every day to my family,
to my children,
in the home, all the time.
It is a beautiful language.
It is.
It's a very descriptive
Uisce,obviously water.
-And whisky?
-Uisce beatha.
-Uisce beatha.
Water of life.
I knew that one.
-You did know that one.
-I did. I did.
But I wish--I wish I knew more.
-We're on the road, of course.
It would be really handy
to know, um,
certain phrases, words
-[Morag] Yep.
-[Sam] Mm.
applicable to driving.
One in particular
is, "Watch what you're doing"
is what I need to say a lot.
[speaking Gaelic]
Oh, boy.
[all speaking Gaelic]
-What about stop?
-[both] Stad.
-That's an easy one.
Oh, that's an easy one.
You got that one.
Yes, I used to say it
to my horse.
[Morag] Stad.
And I would say it
to these midges.
[Graham] Stad.
Well, there are ones that are
definitely gonna come in handy.
-Yes, um, left?
If you were asking
to turn left
-[Morag]you would say
[speaking Gaelic]
[both speaking Gaelic]
-[Morag] Excellent.
-Now right.
[speaking Gaelic]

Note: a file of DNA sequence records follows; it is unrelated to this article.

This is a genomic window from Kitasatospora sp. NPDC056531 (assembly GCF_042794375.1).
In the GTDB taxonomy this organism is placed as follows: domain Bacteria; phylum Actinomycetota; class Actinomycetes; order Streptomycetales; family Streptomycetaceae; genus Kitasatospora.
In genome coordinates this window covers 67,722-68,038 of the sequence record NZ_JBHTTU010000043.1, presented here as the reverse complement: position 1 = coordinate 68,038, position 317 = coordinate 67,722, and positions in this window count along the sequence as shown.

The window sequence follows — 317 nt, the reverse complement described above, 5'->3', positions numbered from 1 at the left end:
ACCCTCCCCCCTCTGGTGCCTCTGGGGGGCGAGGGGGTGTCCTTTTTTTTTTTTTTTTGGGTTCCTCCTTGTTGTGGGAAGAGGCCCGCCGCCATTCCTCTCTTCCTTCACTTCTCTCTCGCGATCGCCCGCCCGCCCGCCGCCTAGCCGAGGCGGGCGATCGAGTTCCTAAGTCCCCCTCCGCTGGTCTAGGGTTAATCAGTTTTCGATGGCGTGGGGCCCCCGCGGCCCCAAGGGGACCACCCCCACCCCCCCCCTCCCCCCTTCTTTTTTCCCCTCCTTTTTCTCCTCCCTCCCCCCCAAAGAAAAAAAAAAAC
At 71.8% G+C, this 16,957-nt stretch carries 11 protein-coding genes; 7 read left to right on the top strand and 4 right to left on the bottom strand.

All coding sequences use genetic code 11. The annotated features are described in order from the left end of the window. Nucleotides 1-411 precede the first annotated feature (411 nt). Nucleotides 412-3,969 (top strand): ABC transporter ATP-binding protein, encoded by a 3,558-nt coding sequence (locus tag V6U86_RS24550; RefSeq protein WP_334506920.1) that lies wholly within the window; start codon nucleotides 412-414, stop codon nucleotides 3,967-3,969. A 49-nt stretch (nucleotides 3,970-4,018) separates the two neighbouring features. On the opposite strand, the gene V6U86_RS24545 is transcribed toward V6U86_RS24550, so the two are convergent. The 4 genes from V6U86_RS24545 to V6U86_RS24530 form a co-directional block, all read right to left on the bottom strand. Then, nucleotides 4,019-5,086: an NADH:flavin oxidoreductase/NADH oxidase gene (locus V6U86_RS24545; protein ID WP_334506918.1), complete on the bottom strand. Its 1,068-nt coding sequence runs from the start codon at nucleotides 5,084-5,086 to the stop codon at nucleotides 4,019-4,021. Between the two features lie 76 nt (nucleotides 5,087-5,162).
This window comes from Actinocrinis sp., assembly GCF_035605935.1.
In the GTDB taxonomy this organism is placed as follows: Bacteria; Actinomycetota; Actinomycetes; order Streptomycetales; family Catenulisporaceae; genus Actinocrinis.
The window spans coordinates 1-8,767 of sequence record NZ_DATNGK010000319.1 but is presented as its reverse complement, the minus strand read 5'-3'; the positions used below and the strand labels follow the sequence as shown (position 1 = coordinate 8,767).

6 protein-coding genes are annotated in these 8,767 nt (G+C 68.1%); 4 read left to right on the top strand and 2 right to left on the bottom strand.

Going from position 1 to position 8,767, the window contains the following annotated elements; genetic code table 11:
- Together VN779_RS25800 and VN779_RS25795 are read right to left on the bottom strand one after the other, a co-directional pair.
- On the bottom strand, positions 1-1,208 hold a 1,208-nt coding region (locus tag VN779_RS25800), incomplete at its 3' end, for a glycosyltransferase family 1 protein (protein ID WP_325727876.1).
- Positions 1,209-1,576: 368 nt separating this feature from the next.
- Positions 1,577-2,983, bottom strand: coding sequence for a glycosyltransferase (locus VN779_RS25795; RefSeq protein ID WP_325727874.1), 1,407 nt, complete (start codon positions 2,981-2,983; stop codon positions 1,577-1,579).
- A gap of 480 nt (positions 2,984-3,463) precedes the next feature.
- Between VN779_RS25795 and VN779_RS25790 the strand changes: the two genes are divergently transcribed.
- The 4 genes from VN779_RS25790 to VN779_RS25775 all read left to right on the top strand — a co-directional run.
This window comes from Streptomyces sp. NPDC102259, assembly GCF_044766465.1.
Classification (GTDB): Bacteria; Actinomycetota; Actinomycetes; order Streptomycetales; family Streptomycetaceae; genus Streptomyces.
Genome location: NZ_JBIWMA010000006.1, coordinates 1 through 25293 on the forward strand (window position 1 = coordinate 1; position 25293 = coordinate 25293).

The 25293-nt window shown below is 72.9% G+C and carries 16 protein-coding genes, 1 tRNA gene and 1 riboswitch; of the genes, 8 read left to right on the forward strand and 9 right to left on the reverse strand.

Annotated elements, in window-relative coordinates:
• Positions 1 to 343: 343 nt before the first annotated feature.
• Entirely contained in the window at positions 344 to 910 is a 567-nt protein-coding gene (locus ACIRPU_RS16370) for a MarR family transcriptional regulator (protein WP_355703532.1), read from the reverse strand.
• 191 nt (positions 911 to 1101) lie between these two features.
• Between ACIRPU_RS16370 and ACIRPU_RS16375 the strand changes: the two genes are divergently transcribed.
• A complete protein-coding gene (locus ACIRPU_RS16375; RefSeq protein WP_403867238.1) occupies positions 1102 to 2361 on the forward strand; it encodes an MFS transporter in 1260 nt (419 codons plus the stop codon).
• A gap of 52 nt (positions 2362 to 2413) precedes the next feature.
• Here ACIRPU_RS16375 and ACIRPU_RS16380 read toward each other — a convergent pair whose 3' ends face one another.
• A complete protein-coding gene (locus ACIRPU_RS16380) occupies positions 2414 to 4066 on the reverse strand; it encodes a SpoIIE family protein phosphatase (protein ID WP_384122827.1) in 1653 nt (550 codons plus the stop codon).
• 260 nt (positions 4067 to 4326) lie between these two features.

[both speaking Gaelic]
[Morag] And again.
[both speaking Gaelic]
-Straight ahead.
[speaking Gaelic]
[both speaking Gaelic]
And again.
[both speaking Gaelic]
-Are there swear words, or--
-Oh, I knew you-
I knew you were gonna
get onto that.
I can't tell you those ones.
[Sam] Ugh, Morag,
I'm sorry we haven't
been very good pupils,
but we will come back
and learn more Gaelic
[Morag] Okay.
When it is less
I'm enjoying
all the midges here.
-How do you say goodbye?
-Feasgar math.
-Feasgar math.
Feasgar math
is good afternoon.
Feasgar math.
I'll leave you to it.
I apologize for my,
uh, midge-averse friend.
-Um, how do you say thank you?
-Tapadh leat.
Tapadh leat.
[speaks Gaelic]
-"You're welcome."
-[Morag] You're welcome.
-See, I'm learning already.
Thank you very much, Morag.
-You're very welcome.
-[Graham] Thank you.
[Sam] That was intense.
There was a lot to take in.
I mean, it's-it is an utterly
beautiful language.
I wanted to do it justice,
and to be honest,
-your midgey farm
-Ah, yes.
your midgey
little minions
My plan worked.
they really got to me.
It was--it was--it was intense.
Yes, I delighted
in watching you
slapping your own face.
[breathy laughter]
[Sam] I don't know where we're going.
Uh-oh, crossroads.
[speaking Gaelic]
Uh, ceart, ceart, ceart.
-[imitates buzzer]
That was Gaelic for "wrong."
Okay, so right.
That must have been--
Ceartis right.
Got it.
Got it.
So you did quite a few scenes
of Outlander
in Gaelic, as did I,
but I seem to remember
I learnt mine.
You had dummy boards.
I had dummy boards in one scene
because I had a, I think,
a six-page speech.
[speaking Gaelic]
But I also remember that
they wrote the dummy boards,
but you didn't
have your glasses on,
because Dougal
doesn't wear glasses,